Does Predestination Make God Arbitrary?

One of the reasons why many sincere and earnest Christians give for rejecting the doctrine of divine predestination is that they believe this view makes God to be arbitrary. They justify their rejection by insisting that God is not an arbitrary God.

Ironically, those who do believe the doctrine of God’s free grace being extended to His elect resulting in their salvation would agree that God is not arbitrary in His sovereign choice of who will be saved, especially when the word is properly defined.

According to Merriam-Webster, the term arbitrary means to make a decision “based on random choice or personal whim, rather than any reason or system.”

Nothing in nature or Scripture indicates an arbitrary God who functions in a random manner. Even the ungodly are aware of this truth. Albert Einstein famously said, “God does not play dice with the universe.” The apostle James declared, “Known unto God are all his works from the beginning of the world” (Acts 15:17). Paul told the Christians in Rome, “there is no respect of persons with God. 12 For as many as have sinned without law shall also perish without law: and as many as have sinned in the law shall be judged by the law” (Rom. 2:11, 12).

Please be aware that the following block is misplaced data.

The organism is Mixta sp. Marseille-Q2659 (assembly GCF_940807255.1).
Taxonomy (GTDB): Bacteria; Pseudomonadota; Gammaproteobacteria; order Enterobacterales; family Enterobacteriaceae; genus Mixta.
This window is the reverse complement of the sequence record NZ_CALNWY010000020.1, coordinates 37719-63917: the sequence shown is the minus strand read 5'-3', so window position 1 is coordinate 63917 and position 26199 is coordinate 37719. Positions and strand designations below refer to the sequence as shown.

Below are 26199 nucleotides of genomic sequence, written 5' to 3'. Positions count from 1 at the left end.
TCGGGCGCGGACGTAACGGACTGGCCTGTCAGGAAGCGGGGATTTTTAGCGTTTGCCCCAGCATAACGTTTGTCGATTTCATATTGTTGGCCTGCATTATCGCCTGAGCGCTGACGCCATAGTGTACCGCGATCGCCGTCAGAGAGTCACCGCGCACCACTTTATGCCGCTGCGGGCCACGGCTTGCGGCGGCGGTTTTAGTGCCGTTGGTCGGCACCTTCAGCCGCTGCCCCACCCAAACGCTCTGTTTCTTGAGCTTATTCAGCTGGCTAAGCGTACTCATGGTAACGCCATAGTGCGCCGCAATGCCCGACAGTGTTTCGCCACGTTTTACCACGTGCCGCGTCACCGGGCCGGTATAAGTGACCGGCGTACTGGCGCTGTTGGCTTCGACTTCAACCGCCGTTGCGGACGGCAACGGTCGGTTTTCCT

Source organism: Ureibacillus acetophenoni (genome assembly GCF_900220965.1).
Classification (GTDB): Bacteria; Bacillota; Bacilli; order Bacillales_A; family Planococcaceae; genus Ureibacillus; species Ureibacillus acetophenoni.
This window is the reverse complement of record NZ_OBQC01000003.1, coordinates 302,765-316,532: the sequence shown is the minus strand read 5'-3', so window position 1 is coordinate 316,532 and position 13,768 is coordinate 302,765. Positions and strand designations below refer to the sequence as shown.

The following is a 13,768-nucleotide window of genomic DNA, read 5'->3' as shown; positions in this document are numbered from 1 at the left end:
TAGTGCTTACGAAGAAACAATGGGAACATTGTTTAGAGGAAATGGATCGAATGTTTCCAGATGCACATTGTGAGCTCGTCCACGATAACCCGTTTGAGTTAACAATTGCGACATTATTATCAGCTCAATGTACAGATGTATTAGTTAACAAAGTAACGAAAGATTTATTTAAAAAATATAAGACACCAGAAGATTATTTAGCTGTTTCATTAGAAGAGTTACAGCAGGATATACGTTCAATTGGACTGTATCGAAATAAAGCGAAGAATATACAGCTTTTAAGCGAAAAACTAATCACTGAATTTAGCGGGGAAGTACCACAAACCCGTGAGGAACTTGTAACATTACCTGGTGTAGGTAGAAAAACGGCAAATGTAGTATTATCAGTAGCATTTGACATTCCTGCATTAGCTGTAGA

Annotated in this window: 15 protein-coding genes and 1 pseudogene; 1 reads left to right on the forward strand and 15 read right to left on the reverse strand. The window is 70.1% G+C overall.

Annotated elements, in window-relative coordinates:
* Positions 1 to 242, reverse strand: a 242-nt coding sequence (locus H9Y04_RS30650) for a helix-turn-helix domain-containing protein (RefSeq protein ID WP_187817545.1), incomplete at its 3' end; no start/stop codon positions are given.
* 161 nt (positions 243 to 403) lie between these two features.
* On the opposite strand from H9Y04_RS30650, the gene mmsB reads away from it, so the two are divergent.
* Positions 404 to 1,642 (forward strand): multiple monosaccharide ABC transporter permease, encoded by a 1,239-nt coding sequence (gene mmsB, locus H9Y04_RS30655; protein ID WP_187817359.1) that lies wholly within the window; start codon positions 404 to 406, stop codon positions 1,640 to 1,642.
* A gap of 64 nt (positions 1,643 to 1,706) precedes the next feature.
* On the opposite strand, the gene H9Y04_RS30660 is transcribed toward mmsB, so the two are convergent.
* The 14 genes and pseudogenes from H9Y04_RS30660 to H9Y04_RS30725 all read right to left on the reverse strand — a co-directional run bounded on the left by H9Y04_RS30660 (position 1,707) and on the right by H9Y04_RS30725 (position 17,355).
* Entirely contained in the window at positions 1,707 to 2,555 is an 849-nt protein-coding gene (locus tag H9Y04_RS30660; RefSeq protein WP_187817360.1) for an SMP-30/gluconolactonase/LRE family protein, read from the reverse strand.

Seeking to protect the character of God, a false accusation is often leveled against Christians who read and believe the simplicity of Scripture. The effort is made to make certain Christians appear to believe in a capricious God. It is not a fair or true accusation. What is true is this.

In His sovereignty, for His own wise and holy reason, God Himself has said, “I will have mercy on whom I will have mercy, and I will have compassion on whom I will have compassion. So, then it is not of him that willeth, nor of him that runneth, but of God that sheweth mercy” (Rom. 9:16).